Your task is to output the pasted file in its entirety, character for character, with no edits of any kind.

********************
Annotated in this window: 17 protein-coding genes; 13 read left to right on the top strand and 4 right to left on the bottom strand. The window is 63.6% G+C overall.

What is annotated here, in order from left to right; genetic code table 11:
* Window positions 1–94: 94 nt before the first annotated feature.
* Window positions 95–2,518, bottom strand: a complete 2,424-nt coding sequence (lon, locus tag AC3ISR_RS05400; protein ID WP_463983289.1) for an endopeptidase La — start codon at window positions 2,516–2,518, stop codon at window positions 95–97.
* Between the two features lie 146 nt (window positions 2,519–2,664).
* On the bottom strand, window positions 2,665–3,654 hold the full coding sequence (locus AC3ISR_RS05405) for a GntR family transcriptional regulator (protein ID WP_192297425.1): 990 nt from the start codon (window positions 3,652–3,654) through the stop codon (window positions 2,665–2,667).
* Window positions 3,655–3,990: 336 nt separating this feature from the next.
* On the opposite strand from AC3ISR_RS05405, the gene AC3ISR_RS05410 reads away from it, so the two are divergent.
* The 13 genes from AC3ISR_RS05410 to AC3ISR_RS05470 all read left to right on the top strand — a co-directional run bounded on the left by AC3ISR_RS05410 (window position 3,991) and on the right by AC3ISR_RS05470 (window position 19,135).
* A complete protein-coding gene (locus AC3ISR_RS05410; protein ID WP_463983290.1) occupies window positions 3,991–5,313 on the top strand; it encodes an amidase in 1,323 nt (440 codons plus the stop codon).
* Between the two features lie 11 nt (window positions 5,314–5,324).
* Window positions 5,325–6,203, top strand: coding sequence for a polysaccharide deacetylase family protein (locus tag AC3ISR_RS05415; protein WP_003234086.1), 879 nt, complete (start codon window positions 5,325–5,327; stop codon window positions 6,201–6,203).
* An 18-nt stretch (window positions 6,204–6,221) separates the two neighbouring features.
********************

Annotated in this window: 17 protein-coding genes; 13 read left to right on the top strand and 4 right to left on the bottom strand. The window is 63.6% G+C overall.

What is annotated here, in order from left to right; genetic code table 11:
* Window positions 1–94: 94 nt before the first annotated feature.
* Window positions 95–2,518, bottom strand: a complete 2,424-nt coding sequence (lon, locus tag AC3ISR_RS05400; protein ID WP_463983289.1) for an endopeptidase La — start codon at window positions 2,516–2,518, stop codon at window positions 95–97.
* Between the two features lie 146 nt (window positions 2,519–2,664).
* On the bottom strand, window positions 2,665–3,654 hold the full coding sequence (locus AC3ISR_RS05405) for a GntR family transcriptional regulator (protein ID WP_192297425.1): 990 nt from the start codon (window positions 3,652–3,654) through the stop codon (window positions 2,665–2,667).
* Window positions 3,655–3,990: 336 nt separating this feature from the next.
* On the opposite strand from AC3ISR_RS05405, the gene AC3ISR_RS05410 reads away from it, so the two are divergent.
* The 13 genes from AC3ISR_RS05410 to AC3ISR_RS05470 all read left to right on the top strand — a co-directional run bounded on the left by AC3ISR_RS05410 (window position 3,991) and on the right by AC3ISR_RS05470 (window position 19,135).
* A complete protein-coding gene (locus AC3ISR_RS05410; protein ID WP_463983290.1) occupies window positions 3,991–5,313 on the top strand; it encodes an amidase in 1,323 nt (440 codons plus the stop codon).
* Between the two features lie 11 nt (window positions 5,314–5,324).
* Window positions 5,325–6,203, top strand: coding sequence for a polysaccharide deacetylase family protein (locus tag AC3ISR_RS05415; protein WP_003234086.1), 879 nt, complete (start codon window positions 5,325–5,327; stop codon window positions 6,201–6,203).
* An 18-nt stretch (window positions 6,204–6,221) separates the two neighbouring features.